Stainless steel is, without a doubt, one of the most important materials brought by the Industrial Revolution. From kitchen pans to pressure vessels in oil refineries, its widespread use shows the importance of a solid and long-lasting material that won't corrode, will remain shiny and can be used in extreme conditions.
Stainless steel was invented by English metallurgist Harry Brearley in 1912. As it often happens, the discovery happened while looking for something else. It was the period prior to the First World War, and Brearley was conducting experiments to find a metal alloy that would make firearms more heat resistant.
As a part of the experiments, metals had to be corroded with different chemicals. Brearley found out that, when treated when chrome, steel was much more resistant.
Brearly was not the first one to realise that chrome could make steel stronger, he was however the first one to discover it empirically (rather than with theoretical researches), and to sense the commercial potential behind it.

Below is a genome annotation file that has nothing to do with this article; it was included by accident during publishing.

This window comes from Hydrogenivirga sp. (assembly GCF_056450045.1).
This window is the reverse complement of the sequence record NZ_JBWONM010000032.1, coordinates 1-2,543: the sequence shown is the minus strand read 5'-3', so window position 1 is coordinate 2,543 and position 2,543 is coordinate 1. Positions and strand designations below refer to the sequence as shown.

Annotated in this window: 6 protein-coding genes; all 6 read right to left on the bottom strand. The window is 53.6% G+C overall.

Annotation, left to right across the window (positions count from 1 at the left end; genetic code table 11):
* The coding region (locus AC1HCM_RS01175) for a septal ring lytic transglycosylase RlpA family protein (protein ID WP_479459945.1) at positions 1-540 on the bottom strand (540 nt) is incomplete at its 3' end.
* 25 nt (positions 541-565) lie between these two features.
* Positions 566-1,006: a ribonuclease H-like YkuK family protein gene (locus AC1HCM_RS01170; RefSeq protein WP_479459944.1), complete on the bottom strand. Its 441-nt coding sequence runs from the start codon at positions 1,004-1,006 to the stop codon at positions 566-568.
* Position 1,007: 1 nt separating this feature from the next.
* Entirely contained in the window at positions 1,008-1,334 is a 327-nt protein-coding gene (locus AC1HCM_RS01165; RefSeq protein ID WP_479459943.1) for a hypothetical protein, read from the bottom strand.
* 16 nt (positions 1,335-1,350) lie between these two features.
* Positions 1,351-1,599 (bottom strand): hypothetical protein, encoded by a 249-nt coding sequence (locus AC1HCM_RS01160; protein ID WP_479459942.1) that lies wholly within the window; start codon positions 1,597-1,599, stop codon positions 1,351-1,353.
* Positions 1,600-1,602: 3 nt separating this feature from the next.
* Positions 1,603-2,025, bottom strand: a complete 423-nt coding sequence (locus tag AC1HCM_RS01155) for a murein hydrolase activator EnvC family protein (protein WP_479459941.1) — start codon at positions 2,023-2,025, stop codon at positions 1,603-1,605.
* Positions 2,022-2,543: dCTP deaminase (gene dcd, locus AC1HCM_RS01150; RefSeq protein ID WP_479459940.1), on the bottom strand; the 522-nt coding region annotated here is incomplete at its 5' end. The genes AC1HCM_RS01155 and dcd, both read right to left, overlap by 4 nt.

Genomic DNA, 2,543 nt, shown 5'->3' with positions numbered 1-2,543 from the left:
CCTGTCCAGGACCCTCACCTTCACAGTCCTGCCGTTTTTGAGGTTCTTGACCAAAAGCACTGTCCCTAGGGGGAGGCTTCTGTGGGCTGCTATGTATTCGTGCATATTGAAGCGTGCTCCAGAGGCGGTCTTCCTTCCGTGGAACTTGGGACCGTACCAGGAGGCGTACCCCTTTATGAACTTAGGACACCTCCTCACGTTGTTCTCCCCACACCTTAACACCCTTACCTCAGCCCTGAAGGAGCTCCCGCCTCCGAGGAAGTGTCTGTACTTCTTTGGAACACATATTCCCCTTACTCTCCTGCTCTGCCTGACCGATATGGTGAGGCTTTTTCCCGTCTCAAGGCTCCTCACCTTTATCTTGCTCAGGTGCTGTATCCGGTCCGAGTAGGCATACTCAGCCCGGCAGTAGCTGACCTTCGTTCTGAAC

What makes steel stainless is the presence of chrome, that reacts with oxygen, creating an invisible film of chrome oxide, which wraps the steel making it resistant to oxygen and other chemical agents.
Stainless steel has a precise and detailed classification. The most utilised type in our sector is he 316, which contains a chrome, nickel and molybdenum alloy, which makes it particularly resistant to heat and corrosion.
Cividac uses all types of stainless steel, from the most simple AISI 904L or 254 SMO. Geothermal plants mostly use austenitic-ferritic steels, which were developed recently, and are highly corrosion resistant.